Predetermination

As someone who grew up with video games, and who has advanced through a career of almost pure science before turning to the arts, I am very attached to systems. The basic thesis in my head is that everything that happens can be explained by a set of preceding factors.

As a result, I’m frustrated when I can’t identify the root cause of a problem. Not for the sake of pride; not because I suffer from the defeat of my capacity for reasoning – but because without identifying the cause, I feel that the problem is bound to repeat in the future.

The problem with this thesis is that it is not computable by the human brain. Causal factors are sufficiently distributed in time and space that I have no chance of including them in the calculation. Not to mention the inherent chaos in the randomness that a quantum conception of the universe implies.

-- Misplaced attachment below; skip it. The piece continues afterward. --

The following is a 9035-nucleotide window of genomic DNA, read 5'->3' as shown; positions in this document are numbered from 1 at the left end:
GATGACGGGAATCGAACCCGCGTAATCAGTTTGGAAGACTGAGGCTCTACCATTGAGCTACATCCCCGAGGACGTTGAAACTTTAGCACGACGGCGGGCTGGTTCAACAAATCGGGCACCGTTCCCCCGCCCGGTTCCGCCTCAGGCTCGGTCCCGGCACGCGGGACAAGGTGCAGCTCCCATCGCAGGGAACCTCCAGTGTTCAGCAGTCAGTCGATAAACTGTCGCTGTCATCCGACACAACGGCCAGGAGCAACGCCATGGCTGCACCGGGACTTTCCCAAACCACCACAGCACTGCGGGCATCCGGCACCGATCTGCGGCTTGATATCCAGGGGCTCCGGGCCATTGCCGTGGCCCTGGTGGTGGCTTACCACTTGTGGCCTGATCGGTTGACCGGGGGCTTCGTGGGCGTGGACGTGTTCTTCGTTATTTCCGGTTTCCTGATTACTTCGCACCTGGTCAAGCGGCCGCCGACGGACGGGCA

In other words, if I were omnipotent, I would be able to know exactly what led to the present state; but since I am only human, there are a multitude of factors that I do not have access to, and an infinite number of factors that are impossible to predict before they occur.

And that is why there is no alternative to the practice of acceptance. Not in a passive sense, of not reacting to what happens – just the opposite: our response to events is the only thing we can control; the events themselves are often unpredictable, and therefore unavoidable.

There was nothing you could have done to prevent what happened. But you have the power to take the next step.

Painting: “Aeneas on the Bank of the River Styx” by Pietro Testa